Carnes v. Withers, 38 N.M. 441, 34 P.2d 1092 (1934)

July 17, 1934 · Supreme Court of New Mexico · No. 3923
38 N.M. 441, 34 P.2d 1092

34 P.(2d) 1092


No. 3923.

Supreme Court of New Mexico.

July 17, 1934.

Charles F. Fishba'ck, of Eort Sumner, for appellant.

Keith W. Edwards, of Eort Sumner, for appellee.

BIOKLEY, Justice.

Plaintiff sued to recover damages to his land by reason of alleged trespass occasioned by defendant’s sheep going thereon. Judgment for defendant.

The only issue presented by the pleadings was whether or not defendant’s sheep were driven onto plaintiff’s land or turned loose by him upon other lands,- knowing that they would necessarily enter the lands of the plaintiff, and with intent that they should do so. In other words, does the evidence show a “willful trespass” by defendant.

The court found the issue for defendant, and specifically that “the facts fail to show that the defendant, either himself, or through his servants, the herders, willfully, knowingly and of his own knowledge permitted or caused these sheep to trespass upon the lands of plaintiff.”

It is not shown that the lands under the control of the parties were in a locality governed by the Herd Law (Comp. St. 1929, § 4-401 et seq.). Therefore our holding in Scarbrough v. Wooten, 23 N. M. 616, 170 P. 743, is not applicable.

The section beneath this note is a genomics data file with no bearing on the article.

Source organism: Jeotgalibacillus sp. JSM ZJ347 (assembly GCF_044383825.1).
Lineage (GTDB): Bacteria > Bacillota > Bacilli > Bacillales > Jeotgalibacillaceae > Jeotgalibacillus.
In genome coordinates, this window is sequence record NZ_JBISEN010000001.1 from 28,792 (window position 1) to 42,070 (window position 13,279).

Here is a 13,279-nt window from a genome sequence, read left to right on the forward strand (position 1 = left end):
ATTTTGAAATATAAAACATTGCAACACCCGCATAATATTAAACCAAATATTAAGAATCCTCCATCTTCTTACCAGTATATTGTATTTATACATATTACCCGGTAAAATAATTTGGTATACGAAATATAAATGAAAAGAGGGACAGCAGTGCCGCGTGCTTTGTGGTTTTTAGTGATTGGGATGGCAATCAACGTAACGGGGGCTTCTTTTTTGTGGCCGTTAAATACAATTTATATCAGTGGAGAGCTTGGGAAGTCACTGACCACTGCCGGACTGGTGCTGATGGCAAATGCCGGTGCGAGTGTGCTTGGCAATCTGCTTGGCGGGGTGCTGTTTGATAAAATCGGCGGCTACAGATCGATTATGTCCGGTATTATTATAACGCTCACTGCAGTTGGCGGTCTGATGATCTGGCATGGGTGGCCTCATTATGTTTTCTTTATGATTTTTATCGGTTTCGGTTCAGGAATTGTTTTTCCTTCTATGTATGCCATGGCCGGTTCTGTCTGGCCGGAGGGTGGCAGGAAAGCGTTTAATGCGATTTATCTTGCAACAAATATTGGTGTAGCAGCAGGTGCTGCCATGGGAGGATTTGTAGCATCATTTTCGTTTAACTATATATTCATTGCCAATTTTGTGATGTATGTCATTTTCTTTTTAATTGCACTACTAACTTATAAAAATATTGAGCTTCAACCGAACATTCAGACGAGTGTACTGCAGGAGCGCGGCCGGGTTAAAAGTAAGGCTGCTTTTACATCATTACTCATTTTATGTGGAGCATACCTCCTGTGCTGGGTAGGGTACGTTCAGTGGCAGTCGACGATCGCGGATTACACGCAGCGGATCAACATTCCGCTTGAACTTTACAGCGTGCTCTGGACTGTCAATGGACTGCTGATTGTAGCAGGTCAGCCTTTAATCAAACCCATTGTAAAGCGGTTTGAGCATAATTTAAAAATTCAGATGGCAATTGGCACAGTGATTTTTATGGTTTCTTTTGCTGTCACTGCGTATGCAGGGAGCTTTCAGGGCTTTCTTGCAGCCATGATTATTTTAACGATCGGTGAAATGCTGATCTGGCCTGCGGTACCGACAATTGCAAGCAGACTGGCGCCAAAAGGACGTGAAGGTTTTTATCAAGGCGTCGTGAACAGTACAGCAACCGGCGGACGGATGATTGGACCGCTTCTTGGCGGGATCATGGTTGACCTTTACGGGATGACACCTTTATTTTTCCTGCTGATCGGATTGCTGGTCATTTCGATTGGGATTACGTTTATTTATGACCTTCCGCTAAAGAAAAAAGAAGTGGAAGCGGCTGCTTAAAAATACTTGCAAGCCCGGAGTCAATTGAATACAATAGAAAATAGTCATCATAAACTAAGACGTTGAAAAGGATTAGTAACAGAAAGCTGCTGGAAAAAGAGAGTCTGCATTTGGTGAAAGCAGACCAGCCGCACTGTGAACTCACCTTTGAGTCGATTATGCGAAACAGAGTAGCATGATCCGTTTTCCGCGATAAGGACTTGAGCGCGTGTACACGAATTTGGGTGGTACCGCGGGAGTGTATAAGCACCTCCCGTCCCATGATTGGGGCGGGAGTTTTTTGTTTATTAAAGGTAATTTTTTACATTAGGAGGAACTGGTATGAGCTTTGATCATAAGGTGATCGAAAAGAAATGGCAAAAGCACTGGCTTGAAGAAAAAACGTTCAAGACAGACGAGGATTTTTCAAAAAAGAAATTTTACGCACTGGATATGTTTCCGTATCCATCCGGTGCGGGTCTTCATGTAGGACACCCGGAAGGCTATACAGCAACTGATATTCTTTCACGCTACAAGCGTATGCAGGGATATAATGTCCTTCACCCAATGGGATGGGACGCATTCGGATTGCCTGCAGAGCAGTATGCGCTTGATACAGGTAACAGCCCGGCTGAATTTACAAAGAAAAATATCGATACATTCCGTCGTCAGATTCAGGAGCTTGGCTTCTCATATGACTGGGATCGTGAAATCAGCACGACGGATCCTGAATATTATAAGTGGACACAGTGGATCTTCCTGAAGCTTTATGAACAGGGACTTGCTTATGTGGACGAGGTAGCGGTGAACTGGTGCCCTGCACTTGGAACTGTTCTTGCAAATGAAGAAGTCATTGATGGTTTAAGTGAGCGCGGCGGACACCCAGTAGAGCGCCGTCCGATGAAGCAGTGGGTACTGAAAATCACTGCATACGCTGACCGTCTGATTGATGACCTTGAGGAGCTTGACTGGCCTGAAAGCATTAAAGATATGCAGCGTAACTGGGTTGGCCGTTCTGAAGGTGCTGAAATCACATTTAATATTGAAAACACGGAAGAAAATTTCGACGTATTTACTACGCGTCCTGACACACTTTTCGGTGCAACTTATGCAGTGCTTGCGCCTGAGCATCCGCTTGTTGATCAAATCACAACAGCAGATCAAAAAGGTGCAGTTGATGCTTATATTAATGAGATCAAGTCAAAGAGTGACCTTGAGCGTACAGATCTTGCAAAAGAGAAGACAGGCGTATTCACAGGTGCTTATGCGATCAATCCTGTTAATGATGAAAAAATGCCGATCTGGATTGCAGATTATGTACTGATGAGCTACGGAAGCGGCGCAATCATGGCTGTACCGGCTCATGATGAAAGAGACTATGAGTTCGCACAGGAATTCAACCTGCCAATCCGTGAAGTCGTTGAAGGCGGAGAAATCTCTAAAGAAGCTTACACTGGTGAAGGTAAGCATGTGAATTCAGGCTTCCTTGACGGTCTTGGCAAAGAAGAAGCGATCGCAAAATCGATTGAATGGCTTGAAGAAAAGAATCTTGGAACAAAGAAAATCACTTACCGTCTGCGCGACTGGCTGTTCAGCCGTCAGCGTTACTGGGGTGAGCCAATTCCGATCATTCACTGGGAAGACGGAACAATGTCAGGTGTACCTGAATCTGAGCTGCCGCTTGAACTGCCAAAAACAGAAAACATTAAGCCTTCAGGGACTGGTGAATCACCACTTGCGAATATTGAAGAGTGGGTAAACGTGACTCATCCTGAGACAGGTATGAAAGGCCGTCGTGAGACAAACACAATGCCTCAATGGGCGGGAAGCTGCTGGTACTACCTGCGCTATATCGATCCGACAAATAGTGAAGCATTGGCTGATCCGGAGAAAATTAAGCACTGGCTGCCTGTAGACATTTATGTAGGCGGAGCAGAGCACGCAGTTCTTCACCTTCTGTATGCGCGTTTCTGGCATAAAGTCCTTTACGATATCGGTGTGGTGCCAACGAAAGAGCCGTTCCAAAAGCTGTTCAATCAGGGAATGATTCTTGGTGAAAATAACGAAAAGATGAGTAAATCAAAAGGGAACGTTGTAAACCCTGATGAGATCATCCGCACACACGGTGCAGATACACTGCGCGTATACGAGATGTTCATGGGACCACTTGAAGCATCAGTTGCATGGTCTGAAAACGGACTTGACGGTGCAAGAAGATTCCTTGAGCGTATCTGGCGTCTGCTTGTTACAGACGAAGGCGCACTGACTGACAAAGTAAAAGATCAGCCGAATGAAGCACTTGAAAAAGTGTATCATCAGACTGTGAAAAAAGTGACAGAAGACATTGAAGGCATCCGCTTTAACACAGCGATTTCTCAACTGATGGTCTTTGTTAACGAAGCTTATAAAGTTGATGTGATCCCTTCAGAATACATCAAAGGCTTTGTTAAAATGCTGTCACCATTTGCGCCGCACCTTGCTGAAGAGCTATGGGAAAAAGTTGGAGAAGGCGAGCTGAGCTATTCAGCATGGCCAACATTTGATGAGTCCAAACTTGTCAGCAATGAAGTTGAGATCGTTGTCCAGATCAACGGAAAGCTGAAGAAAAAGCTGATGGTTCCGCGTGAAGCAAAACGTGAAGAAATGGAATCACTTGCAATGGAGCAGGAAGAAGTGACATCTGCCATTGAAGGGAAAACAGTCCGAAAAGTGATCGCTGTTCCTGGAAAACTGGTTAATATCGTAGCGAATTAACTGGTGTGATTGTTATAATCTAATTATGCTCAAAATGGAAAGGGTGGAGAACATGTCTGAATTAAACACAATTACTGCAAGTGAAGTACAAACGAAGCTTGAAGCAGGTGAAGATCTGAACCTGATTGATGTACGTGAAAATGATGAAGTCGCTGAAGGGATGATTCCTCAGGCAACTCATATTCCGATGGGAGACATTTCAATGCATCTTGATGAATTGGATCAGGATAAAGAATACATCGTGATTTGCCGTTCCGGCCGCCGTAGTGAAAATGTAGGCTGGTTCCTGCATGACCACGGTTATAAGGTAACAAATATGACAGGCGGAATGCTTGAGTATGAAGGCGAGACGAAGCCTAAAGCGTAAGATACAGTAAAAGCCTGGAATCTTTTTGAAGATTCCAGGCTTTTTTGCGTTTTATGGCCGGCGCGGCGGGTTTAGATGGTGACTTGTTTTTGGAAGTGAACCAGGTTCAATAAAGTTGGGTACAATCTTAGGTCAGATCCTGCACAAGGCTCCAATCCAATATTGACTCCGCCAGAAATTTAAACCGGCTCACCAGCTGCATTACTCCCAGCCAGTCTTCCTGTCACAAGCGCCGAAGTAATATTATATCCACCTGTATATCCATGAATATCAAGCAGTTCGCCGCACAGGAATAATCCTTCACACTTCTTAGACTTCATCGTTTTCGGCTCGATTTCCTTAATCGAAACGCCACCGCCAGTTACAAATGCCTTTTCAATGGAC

The land of the plaintiff is contiguous to land of defendant upon which his sheep grazed, and from whence they drifted upon lands of plaintiff. These parcels of land are separated by a fence, -but not a lawful fence *442of the kind referred to in sections 50-101 to 50-103, Comp. St. 1929.

We have carefully considered the evidence, and, while it is conflicting, we may not say that it does not substantially support the trial court’s finding of lack of willful trespass.

There was some controversy as to the amount of damages plaintiff suffered by the animals of dpfendant going upon his land, but this is unimportant, since we agree with the trial court that plaintiff did not make out a case of willful trespass which is necessary before a recovery of damages for the injury occasioned by trespassing animals. For controlling principles, see Vanderford v. Wagner, 24 N. M. 467, 174 P. 426.

Finding no reversible error in the record, the judgment of the trial court is affirmed, and the cause remanded, and it is so ordered.

WATSON, C. J., and SADLER, HUDSPETH, and ZINN, J.X., concur.